RE: puzzle joint aesthetics

I got similar favorable reactions to the puzzle joints on my Shearwater, and personally like the way they look. I have to agree, though, that they draw the eye away from the bigger picture. I am now convinced that plywood hulls should be painted instead of varnished.

RE: puzzle joint aesthetics

folks with a woodworking background or interest will be drawn to the puzzle joints. When i built my WD12 from plans i made my own puzzle joints using an old dovetail router jig. it was  tense moment before i got the nerve to  attack the oukume. but they turned out great

see pics here


RE: puzzle joint aesthetics

Well I guess I'll just go as-is. I definitely like the bright varnished finish and want to keep a clean and simple look. I may experiment with a scrap joint for future projects. 

RE: puzzle joint aesthetics

For my last Shear water the puzzle joints did not quite match up.  Had to file down excess which gave me a less than perfect fit.  For the deck, the poor fit required some epoxy fill, which created the need to sand, which ruined the nice redish wood finish...so, in the end, I painted the deck red.  The final result was ok but I would  have preferred to keep my options open. 

Bring back the scarf or even the butt joint.

RE: puzzle joint aesthetics

I was also wondering about the puzzle joint aesthetics.  My boatbuilder partner and I talked it over; he thinks it is best to paint plywood, saying that varnished plywood plain looks cheap.  I thought we could try both, paint and varnish, as we are building two Matunucks.  We are new to this, but we have loads of confidence, as he is a carpenter.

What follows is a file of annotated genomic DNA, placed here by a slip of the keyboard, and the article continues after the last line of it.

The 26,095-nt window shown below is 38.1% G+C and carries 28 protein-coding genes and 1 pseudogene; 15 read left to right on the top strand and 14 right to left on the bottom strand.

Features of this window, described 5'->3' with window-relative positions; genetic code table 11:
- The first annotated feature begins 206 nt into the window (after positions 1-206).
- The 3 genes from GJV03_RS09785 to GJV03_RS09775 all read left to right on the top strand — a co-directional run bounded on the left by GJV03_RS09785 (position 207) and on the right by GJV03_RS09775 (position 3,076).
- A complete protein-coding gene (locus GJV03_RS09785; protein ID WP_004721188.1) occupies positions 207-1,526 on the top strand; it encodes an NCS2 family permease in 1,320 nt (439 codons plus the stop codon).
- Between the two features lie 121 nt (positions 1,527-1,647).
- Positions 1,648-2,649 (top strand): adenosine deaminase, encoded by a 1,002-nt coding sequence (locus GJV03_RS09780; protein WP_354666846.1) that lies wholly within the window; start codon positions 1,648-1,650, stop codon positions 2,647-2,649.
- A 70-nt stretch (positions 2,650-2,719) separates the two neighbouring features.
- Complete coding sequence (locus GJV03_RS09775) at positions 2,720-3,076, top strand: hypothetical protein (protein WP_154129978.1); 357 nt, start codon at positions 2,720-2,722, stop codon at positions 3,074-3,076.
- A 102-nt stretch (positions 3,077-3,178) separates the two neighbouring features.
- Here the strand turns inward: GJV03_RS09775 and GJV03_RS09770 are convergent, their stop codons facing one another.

My question is:  if I stain the hull first, would that hide the puzzle joints?  I think, therefore, it would have to be dark stain to totally hide them.  Would anyone agree with me?  First stain the wood with a darker stain.  And the it will get even darker with the epoxy and fiberglass. 

RE: puzzle joint aesthetics

scarf vs. puzzle........the scarf takes a bit of practice to get used to making.  sure you can use a jig, but where do you get them? how do you make them?  what is the best tool to use?  i am lucky, i am a carpenter by trade.  the puzzle joint takes all guesswork out of 'will it fit right?' if the joint is tight, it will be as invisible as any stained joint.  so you have that line of the puzzle or scarf, what about the holes for the wires or ties?  there are tradeoffs for just about everything.  what do you like best? just keep your joints tight to minimize and kind of lines.  good luck


RE: puzzle joint aesthetics


The joints get very dark themselves as they fill with epoxy. I think that the best you can do is de-emphasize them, even with an india-ink black stain. Click on the picture below to get a larger image that shows what a puzzle joint looks like when the wood's dark.